‘The reduction in gas supplies is an economic attack on us by Putin,’ says economy minister
Economy minister Robert Habeck said on Thursday that the situation in country was “serious” and that Europe’s biggest economy faces a “crisis” over storing enough gas for the winter.
“The reduction in gas supplies is an economic attack on us by Putin. We will defend ourselves against this. But our country is going to have to go down a stony path now,” Mr Habeck said.
Asked about the threat of rationing, he said there would “hopefully never” be a need for such a move, but crucially added: “Of course, I can’t rule it out.”
He was speaking as Germany activated the second phase of its three-stage emergency plan for natural gas supplies.
The government said the decision to raise the level to “alarm” follows the cuts to Russian gas flows made since 14 June and surging energy prices exacerbated by the war in Ukraine. The third and highest stage is the “emergency” level.
Russia last week reduced gas flows not only to Germany but also Italy, Austria, the Czech Republic and Slovakia just as European Union countries are scrambling to refill storage of the fuel used to generate electricity, power industry and heat homes in the winter.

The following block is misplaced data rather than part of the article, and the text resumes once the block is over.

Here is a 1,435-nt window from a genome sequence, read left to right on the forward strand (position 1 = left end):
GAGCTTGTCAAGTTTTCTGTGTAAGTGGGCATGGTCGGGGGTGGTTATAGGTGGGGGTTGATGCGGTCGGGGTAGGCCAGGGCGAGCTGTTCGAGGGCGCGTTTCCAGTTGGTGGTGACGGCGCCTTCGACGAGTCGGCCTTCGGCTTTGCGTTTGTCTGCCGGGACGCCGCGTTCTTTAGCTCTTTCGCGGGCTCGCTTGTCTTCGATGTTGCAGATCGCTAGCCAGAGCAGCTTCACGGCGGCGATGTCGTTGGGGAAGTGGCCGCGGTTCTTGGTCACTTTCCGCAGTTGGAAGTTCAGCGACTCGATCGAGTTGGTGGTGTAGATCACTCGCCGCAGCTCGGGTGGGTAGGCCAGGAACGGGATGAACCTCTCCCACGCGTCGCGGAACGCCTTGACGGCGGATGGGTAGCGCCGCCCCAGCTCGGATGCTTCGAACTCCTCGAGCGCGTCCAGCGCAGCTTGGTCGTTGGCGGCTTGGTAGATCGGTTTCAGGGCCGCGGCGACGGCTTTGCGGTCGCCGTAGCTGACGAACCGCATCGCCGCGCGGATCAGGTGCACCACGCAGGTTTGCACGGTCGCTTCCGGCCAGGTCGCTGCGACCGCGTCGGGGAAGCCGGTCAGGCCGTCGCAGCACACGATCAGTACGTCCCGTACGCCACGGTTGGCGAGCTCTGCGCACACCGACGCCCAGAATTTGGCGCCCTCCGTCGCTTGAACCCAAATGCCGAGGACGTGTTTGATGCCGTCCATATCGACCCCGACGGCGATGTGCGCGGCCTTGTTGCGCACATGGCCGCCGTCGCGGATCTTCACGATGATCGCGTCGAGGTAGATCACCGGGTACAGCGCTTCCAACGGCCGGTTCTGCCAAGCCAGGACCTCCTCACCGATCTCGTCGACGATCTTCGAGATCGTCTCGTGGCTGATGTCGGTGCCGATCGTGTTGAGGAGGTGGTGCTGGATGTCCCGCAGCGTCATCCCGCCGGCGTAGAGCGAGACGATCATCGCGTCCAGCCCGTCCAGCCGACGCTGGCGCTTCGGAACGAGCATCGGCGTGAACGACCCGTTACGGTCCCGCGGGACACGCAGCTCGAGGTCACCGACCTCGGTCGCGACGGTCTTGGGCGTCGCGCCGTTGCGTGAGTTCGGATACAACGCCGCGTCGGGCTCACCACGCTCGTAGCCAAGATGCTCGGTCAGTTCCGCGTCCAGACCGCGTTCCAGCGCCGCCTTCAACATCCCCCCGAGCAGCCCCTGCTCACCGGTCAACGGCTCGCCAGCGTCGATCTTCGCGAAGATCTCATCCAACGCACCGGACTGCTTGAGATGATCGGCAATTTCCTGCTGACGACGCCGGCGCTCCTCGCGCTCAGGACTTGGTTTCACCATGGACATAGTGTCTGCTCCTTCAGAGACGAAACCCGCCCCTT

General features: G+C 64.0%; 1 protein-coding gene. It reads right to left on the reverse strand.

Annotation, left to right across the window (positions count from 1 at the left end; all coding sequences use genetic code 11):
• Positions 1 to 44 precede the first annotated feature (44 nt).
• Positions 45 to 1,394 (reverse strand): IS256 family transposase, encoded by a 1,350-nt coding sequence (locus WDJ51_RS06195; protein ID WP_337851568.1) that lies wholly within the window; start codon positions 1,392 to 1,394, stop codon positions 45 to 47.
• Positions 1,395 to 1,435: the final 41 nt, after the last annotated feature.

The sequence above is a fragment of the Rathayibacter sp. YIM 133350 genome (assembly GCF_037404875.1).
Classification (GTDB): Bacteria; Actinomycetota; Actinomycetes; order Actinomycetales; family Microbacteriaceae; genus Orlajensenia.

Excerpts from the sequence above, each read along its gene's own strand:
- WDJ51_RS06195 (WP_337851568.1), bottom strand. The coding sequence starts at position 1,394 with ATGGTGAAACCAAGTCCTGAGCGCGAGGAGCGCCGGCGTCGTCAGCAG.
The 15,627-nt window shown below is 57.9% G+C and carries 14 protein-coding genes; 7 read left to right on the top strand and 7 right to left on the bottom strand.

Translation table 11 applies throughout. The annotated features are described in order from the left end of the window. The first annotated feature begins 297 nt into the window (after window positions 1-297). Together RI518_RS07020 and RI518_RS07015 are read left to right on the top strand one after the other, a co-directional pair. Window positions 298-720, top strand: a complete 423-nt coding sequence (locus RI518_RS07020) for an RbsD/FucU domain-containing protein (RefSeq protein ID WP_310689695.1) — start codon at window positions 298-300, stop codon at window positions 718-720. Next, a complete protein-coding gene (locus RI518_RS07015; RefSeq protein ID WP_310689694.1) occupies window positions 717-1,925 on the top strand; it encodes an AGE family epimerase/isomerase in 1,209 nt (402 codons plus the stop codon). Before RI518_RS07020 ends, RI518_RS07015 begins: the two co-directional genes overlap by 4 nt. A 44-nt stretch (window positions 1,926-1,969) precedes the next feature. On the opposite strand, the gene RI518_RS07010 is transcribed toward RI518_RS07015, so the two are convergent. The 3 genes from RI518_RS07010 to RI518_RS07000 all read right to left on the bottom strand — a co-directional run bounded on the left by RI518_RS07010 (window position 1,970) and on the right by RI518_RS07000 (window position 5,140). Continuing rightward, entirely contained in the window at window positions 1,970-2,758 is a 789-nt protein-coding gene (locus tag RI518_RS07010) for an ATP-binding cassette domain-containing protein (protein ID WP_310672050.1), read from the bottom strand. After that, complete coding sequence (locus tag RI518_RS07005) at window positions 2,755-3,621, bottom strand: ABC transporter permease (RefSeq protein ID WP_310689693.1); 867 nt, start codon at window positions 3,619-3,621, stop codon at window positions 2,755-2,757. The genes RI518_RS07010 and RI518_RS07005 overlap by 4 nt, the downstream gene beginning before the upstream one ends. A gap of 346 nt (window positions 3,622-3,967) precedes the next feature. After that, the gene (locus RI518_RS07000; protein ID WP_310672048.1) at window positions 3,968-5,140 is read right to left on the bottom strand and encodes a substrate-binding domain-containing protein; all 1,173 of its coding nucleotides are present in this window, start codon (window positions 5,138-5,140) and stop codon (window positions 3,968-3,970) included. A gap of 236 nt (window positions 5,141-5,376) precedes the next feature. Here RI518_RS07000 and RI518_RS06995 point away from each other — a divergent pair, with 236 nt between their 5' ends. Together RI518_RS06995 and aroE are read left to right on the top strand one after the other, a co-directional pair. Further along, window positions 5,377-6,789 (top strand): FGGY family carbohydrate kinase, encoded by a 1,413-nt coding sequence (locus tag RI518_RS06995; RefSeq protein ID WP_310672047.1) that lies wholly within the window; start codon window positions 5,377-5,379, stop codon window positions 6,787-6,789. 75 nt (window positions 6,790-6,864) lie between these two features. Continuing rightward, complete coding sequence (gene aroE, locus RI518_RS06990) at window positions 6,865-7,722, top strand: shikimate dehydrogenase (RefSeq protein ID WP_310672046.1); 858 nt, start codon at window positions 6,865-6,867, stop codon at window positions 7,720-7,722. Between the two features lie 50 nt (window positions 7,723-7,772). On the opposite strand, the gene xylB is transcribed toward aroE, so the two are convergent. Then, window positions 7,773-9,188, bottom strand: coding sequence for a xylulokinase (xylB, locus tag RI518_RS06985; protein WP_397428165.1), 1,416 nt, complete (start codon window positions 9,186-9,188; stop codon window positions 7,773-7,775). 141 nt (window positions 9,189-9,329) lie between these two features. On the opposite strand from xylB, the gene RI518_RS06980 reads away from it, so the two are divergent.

It came on top of gas shut-offs to Poland, Bulgaria, Denmark, Finland, France and the Netherlands in recent weeks.
Berlin said current gas demands are being met and its gas storage facilities are filled to 58 per cent capacity – higher than at this time last year.
But the goal of reaching 90 per cent by December won’t be possible without further measures, it said.
“Even if we can’t feel it yet, we are in a gas crisis,” Habeck added.
Germany is urging industry and residents to reduce their consumption as much as possible.
“The prices are already high, and we need to be prepared for further increases,” Habeck said. “This will affect industrial production and become a big burden for many producers.”
To reduce demand, the government plans to hold auctions that would see large industrial consumers receive money if they relinquish their contracts.
Since declaring the first phase of its emergency plan in March, Germany and other countries have been trying to get additional gas from European neighbours such as the Netherlands and Norway as well as liquefied natural gas from producers in the Gulf and further afield.
To the horror of environmentalists, the government also announced on Sunday that it would increase the burning of more polluting coal and reduce gas use for electricity production.The government said it had informed European partners of the move in advance.